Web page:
It’s 1987 and a high school graduate is asked, “What are your plans for after high school?”
The response is, “I’m going to trade school.”
Regardless of what was said back to the graduate, one thing that was often felt on the inside was a belief that he/she had plateaued, if not even peaked in high school. Perceptions were also that the graduate had lower ambitions and for sure was not going to have a lucrative career.
The golden, and often only accepted path was to go to college.
Well flash forward to 2023 and if a high school graduate reports they are going to trade school, it’s a whole new day. In fact, it’s the day of the trades.
I had the honor of just finishing an 18-month consulting assignment on high school students entering the trades. The results were not only exciting but opened my own eyes as well.
By no means am I trashing the four-year degree. I am very proud of my own and I definitely feel I gained a lot from it. At the same time, where that was the only perceived path to success, it’s clear that there are forces at play that are opening up other paths. Including the trades.
• Tuition: The average four-year degree program is close to $150,000. Compared to the average trade school tuition which is approximately $35,000. You hear again and again how many employees are sitting on mounds of student debt. High school graduates today can’t help but wonder if the four-year degree is literally worth it. Many can easily do the math and not only calculate how much debt they will have with degree in hand, but also project how long it will take to pay off, and where that will put them on the journey of being able to save for their future.
• Companies: Majority of companies that I work with around the globe are dropping their requirement for a four-year degree to apply for a job. We aren’t just talking about mom-and-pop businesses. Big, blue-chip companies are realizing that you likely don’t need to have taken art history or political science to work in the marketing department. Let’s be clear, if I am having surgery, I want to know my surgeon went to medical school. However, many entry level positions require the willingness to learn on the job not necessarily that you aced your sociology class.
• Job Opportunities: 70% of those in construction said they cannot find enough entry level workers. In 2022 alone, there were over 330,000 job openings for an automotive technician. And unlike the 1987 sentiment that these positions would not make any money, guess again. The average construction manager is making between $90,000 – $100,000.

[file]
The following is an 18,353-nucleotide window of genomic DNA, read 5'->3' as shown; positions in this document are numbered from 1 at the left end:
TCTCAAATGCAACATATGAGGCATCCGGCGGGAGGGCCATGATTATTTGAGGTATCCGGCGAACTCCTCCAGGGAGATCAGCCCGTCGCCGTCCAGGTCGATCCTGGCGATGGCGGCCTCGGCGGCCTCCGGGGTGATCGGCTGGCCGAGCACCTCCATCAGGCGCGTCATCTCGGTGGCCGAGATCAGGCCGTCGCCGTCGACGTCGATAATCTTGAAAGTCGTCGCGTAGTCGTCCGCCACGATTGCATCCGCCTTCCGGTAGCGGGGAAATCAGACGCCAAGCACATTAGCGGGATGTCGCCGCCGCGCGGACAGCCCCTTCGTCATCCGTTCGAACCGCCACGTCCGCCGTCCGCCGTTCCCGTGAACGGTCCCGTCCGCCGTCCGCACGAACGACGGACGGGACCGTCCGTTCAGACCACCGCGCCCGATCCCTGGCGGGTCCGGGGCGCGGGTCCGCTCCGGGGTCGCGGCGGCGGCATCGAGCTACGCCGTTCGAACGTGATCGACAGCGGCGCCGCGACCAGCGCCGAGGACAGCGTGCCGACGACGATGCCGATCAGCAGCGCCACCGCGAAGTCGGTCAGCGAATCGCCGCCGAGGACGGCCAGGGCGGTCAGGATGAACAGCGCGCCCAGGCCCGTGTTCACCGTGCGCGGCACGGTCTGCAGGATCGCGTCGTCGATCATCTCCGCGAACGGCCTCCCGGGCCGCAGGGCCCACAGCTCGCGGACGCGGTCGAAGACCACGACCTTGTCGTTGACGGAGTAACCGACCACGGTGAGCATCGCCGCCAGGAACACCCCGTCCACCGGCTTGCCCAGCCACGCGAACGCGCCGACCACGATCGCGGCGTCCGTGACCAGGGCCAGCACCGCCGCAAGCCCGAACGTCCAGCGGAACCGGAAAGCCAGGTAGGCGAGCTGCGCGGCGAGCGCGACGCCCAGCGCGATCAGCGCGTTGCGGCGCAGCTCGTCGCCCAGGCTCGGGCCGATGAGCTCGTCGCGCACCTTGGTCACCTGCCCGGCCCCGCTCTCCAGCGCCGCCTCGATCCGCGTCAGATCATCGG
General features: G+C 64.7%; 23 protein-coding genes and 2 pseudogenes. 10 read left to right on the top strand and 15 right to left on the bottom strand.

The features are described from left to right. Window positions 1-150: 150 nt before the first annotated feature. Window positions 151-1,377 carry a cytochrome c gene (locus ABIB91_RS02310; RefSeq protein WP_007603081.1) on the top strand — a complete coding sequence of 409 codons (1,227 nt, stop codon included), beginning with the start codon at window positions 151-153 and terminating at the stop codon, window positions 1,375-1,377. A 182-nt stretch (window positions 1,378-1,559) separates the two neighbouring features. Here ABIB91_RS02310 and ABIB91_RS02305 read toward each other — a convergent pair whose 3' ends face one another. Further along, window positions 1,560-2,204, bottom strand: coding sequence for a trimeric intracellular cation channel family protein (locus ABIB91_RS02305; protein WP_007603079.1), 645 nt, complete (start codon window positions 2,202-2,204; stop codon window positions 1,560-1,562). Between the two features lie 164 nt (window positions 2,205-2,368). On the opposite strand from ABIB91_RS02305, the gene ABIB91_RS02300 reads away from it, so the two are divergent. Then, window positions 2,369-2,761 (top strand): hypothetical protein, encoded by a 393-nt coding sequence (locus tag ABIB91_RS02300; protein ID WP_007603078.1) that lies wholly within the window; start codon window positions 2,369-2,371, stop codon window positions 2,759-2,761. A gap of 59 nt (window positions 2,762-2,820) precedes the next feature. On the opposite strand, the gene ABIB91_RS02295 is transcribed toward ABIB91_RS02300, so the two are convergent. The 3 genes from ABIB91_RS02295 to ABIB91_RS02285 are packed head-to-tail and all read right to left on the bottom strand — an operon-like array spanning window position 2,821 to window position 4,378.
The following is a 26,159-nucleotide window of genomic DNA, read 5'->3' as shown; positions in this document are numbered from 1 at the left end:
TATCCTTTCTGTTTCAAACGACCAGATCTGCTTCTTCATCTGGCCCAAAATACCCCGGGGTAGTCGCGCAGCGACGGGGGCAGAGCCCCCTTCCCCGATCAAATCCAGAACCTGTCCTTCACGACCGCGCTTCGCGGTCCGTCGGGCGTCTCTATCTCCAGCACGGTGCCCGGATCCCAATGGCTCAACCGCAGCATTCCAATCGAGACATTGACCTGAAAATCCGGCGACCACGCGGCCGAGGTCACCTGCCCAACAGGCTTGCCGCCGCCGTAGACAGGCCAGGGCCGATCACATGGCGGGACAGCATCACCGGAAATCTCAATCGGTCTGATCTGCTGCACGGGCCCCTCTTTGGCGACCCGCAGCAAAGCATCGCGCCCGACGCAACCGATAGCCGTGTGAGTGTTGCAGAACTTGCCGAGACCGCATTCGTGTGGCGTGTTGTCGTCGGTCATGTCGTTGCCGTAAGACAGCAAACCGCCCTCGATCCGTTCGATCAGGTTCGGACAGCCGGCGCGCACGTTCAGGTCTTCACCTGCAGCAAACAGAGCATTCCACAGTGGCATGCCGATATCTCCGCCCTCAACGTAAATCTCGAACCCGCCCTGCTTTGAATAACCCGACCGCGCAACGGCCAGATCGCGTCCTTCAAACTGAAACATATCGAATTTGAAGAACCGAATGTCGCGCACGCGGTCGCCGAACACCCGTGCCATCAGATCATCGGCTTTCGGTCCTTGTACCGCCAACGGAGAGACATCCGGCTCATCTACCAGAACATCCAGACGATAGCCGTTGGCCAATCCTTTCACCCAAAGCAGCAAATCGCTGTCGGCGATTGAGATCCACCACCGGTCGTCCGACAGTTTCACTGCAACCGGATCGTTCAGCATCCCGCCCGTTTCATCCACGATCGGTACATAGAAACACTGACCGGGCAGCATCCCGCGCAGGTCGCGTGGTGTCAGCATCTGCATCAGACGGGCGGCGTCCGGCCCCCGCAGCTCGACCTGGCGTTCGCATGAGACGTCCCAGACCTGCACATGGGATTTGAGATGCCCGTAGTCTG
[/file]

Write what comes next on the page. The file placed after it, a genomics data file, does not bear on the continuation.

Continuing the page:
• Parents: This force is probably the biggest influence on today’s high school graduates. For a Baby Boomer, much of even their own identity was tied to where their children went to college. They were determined, literally at any cost, to be sure their Millennial kids would have a four-year degree. Along come Gen X, parents to today’s high school graduates and there is a different viewpoint. They learned from their Boomer predecessors just how high a price they paid. In addition, of all the generations to be open to “alternative paths” it has been Gen X.
• Life expectancy: For Boomers or Xers, the path forward definitely was said to come to a stop around age 65. That was when your window of work would come to a close. However, today’s youth see that a person’s life expectancy is close to 100 years old. In their eyes, they will be working for a long time. They foresee a life with many careers. Going into the trades is not seen as a dead end or one time opportunity. It can be seen as a start to their career life. Sure, it may last their whole life, but it also won’t be so unusual if they choose to pivot at some point along the way. In their eyes, if a four-year degree is needed at that point, as much as they may doubt it, they’ll figure it out then – and likely be able to afford it much more.
• Core Curriculum: Up until recently, if a high school student wanted to take any classes that introduced them to the trades it had to be an elective. In other words, they had to figure out a way to take automotive or home construction classes on top of their core curriculum classes that are needed to graduate high school. Well make room for “physics in home renovation” or “mathematics in construction” – this allows students to get exposed to the trades while also fulfilling their graduation requirements.
Again, this is not about bashing the four-year degree journey. However, it is about opening up our minds and seeing other pathways not as “alternative” but actual mainstream. If the above forces at play don’t convince you, then I’ll leave you with this… 83% of those working in the trades are satisfied with their careers. I think this stat says it all.